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One of the more innovative fields that has been steadily on the rise in criminology over the last decade consists of the application of the social network framework to various forms of crime phenomena. Crime and Networks combines the most recent empirical research contributions from the top scholars in this area. More than any other past research endeavour, the seventeen chapters in this book transpose to criminology the many conceptual and methodological options from the social network analysis repertoire.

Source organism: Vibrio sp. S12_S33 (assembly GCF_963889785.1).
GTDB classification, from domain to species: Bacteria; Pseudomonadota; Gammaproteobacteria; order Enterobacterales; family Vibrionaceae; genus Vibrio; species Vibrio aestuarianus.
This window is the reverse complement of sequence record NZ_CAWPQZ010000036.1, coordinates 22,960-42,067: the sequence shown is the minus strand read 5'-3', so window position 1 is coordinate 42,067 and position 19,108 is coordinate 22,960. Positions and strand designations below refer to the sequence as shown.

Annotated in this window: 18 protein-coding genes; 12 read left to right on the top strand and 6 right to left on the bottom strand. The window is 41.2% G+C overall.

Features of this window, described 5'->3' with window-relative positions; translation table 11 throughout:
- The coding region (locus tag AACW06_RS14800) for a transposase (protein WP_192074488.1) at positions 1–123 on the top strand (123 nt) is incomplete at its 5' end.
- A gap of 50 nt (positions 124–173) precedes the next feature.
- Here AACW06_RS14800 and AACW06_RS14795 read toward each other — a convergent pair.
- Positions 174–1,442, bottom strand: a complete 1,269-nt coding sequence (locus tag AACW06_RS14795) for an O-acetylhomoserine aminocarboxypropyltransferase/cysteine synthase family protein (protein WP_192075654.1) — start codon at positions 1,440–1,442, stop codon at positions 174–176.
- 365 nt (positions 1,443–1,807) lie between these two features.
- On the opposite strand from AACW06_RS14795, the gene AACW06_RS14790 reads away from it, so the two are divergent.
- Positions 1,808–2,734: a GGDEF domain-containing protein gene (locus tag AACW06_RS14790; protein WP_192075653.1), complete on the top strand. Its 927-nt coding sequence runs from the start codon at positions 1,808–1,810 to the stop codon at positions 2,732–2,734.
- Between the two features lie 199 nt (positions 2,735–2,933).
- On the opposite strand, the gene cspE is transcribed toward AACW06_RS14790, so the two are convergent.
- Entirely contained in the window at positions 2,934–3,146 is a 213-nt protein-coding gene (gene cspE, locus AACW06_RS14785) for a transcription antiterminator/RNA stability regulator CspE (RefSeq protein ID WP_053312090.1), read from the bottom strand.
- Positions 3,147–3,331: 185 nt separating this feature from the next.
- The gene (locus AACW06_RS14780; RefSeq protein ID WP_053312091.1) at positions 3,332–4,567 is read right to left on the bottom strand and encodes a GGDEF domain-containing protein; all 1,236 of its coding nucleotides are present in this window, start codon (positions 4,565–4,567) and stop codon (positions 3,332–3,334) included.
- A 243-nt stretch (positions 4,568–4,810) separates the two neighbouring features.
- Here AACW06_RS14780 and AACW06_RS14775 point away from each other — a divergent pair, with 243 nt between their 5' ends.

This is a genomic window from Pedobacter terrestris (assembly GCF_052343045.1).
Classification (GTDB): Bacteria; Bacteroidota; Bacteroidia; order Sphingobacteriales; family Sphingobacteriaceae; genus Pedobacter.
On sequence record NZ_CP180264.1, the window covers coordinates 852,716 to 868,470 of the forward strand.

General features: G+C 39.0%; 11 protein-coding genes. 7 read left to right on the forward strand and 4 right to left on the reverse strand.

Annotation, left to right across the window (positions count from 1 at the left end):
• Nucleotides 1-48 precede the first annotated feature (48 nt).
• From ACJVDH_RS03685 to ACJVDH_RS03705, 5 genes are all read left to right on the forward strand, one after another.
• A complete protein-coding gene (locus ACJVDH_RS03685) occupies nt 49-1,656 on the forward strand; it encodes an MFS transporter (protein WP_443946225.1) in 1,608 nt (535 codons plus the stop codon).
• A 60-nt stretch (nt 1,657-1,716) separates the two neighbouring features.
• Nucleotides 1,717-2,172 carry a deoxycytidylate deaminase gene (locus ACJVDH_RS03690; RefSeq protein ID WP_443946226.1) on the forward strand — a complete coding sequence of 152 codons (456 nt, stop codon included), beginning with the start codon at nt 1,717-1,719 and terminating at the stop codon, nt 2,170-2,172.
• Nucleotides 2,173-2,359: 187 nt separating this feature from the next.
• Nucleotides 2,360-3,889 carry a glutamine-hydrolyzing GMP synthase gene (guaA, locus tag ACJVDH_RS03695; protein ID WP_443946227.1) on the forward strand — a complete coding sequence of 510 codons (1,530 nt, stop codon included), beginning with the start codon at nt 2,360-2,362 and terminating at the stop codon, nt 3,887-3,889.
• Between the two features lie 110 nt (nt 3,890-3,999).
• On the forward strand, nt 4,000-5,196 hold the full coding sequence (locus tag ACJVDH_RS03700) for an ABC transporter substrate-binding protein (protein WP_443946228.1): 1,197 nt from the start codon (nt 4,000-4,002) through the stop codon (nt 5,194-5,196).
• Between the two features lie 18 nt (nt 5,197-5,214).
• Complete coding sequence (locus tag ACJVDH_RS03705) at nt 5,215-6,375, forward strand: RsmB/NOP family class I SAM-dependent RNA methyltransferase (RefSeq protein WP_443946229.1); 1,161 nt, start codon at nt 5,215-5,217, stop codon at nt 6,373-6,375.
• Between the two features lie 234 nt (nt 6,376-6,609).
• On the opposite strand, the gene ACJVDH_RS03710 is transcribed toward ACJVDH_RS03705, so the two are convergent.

Crime and Networks pushes the sociology of crime to new levels by introducing the most advanced assessments of the structural and organizational features of crime. This is the only book of its kind that looks at the use of networks in understanding crime, and can be used for an array of courses at the master's level, both substantive and methodological.